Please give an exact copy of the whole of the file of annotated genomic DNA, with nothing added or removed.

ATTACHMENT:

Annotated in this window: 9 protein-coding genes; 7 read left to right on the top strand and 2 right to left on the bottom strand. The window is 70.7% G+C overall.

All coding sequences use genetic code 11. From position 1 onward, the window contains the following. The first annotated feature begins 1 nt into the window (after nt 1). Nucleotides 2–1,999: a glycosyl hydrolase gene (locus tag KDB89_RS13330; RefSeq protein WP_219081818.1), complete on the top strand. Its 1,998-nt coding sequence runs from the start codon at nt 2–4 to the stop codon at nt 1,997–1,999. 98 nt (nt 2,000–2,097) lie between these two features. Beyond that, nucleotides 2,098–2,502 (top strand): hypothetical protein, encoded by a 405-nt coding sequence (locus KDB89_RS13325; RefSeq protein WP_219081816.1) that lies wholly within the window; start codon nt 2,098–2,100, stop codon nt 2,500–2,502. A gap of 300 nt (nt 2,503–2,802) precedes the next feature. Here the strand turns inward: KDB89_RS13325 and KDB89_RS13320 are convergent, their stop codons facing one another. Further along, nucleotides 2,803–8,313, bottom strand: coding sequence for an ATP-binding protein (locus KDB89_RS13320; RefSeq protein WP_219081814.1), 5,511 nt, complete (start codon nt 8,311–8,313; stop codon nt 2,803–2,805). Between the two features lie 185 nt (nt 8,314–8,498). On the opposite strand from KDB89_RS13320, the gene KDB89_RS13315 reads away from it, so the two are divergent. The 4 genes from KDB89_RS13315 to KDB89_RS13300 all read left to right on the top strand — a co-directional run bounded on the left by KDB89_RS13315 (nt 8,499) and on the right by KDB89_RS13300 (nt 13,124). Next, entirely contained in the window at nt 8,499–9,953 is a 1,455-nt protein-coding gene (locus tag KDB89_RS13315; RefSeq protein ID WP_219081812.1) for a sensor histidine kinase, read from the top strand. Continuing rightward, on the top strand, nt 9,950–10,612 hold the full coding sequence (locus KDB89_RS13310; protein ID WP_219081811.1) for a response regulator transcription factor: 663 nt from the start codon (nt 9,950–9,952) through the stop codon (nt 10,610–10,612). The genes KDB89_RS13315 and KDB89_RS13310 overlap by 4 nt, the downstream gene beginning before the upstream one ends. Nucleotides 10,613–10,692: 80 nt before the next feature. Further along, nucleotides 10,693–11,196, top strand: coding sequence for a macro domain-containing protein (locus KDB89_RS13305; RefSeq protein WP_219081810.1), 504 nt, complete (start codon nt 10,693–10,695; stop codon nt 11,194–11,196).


Annotated in this window: 9 protein-coding genes; 7 read left to right on the top strand and 2 right to left on the bottom strand. The window is 70.7% G+C overall.

All coding sequences use genetic code 11. From position 1 onward, the window contains the following. The first annotated feature begins 1 nt into the window (after nt 1). Nucleotides 2–1,999: a glycosyl hydrolase gene (locus tag KDB89_RS13330; RefSeq protein WP_219081818.1), complete on the top strand. Its 1,998-nt coding sequence runs from the start codon at nt 2–4 to the stop codon at nt 1,997–1,999. 98 nt (nt 2,000–2,097) lie between these two features. Beyond that, nucleotides 2,098–2,502 (top strand): hypothetical protein, encoded by a 405-nt coding sequence (locus KDB89_RS13325; RefSeq protein WP_219081816.1) that lies wholly within the window; start codon nt 2,098–2,100, stop codon nt 2,500–2,502. A gap of 300 nt (nt 2,503–2,802) precedes the next feature. Here the strand turns inward: KDB89_RS13325 and KDB89_RS13320 are convergent, their stop codons facing one another. Further along, nucleotides 2,803–8,313, bottom strand: coding sequence for an ATP-binding protein (locus KDB89_RS13320; RefSeq protein WP_219081814.1), 5,511 nt, complete (start codon nt 8,311–8,313; stop codon nt 2,803–2,805). Between the two features lie 185 nt (nt 8,314–8,498). On the opposite strand from KDB89_RS13320, the gene KDB89_RS13315 reads away from it, so the two are divergent. The 4 genes from KDB89_RS13315 to KDB89_RS13300 all read left to right on the top strand — a co-directional run bounded on the left by KDB89_RS13315 (nt 8,499) and on the right by KDB89_RS13300 (nt 13,124). Next, entirely contained in the window at nt 8,499–9,953 is a 1,455-nt protein-coding gene (locus tag KDB89_RS13315; RefSeq protein ID WP_219081812.1) for a sensor histidine kinase, read from the top strand. Continuing rightward, on the top strand, nt 9,950–10,612 hold the full coding sequence (locus KDB89_RS13310; protein ID WP_219081811.1) for a response regulator transcription factor: 663 nt from the start codon (nt 9,950–9,952) through the stop codon (nt 10,610–10,612). The genes KDB89_RS13315 and KDB89_RS13310 overlap by 4 nt, the downstream gene beginning before the upstream one ends. Nucleotides 10,613–10,692: 80 nt before the next feature. Further along, nucleotides 10,693–11,196, top strand: coding sequence for a macro domain-containing protein (locus KDB89_RS13305; RefSeq protein WP_219081810.1), 504 nt, complete (start codon nt 10,693–10,695; stop codon nt 11,194–11,196).